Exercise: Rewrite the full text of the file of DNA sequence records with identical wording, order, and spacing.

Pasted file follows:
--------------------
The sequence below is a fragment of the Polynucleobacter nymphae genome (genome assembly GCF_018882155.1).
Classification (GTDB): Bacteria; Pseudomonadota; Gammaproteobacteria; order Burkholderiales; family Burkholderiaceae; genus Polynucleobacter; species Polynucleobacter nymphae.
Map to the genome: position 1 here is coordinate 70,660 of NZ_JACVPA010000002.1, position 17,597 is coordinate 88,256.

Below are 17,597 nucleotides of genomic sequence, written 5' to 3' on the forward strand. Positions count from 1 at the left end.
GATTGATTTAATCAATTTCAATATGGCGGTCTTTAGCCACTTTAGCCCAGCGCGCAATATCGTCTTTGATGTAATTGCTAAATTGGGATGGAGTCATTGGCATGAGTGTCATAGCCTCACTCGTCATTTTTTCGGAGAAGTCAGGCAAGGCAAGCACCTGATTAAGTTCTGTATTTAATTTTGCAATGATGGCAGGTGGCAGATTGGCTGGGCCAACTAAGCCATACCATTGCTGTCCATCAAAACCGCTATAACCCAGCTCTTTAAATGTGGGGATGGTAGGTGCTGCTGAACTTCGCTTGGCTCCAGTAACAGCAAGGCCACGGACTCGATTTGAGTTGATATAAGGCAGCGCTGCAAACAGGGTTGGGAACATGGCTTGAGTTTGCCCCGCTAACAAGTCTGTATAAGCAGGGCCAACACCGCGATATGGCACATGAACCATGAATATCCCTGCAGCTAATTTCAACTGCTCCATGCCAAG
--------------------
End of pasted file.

The sequence below is a fragment of the Polynucleobacter nymphae genome (genome assembly GCF_018882155.1).
Classification (GTDB): Bacteria; Pseudomonadota; Gammaproteobacteria; order Burkholderiales; family Burkholderiaceae; genus Polynucleobacter; species Polynucleobacter nymphae.
Map to the genome: position 1 here is coordinate 70,660 of NZ_JACVPA010000002.1, position 17,597 is coordinate 88,256.

Below are 17,597 nucleotides of genomic sequence, written 5' to 3' on the forward strand. Positions count from 1 at the left end.
GATTGATTTAATCAATTTCAATATGGCGGTCTTTAGCCACTTTAGCCCAGCGCGCAATATCGTCTTTGATGTAATTGCTAAATTGGGATGGAGTCATTGGCATGAGTGTCATAGCCTCACTCGTCATTTTTTCGGAGAAGTCAGGCAAGGCAAGCACCTGATTAAGTTCTGTATTTAATTTTGCAATGATGGCAGGTGGCAGATTGGCTGGGCCAACTAAGCCATACCATTGCTGTCCATCAAAACCGCTATAACCCAGCTCTTTAAATGTGGGGATGGTAGGTGCTGCTGAACTTCGCTTGGCTCCAGTAACAGCAAGGCCACGGACTCGATTTGAGTTGATATAAGGCAGCGCTGCAAACAGGGTTGGGAACATGGCTTGAGTTTGCCCCGCTAACAAGTCTGTATAAGCAGGGCCAACACCGCGATATGGCACATGAACCATGAATATCCCTGCAGCTAATTTCAACTGCTCCATGCCAAG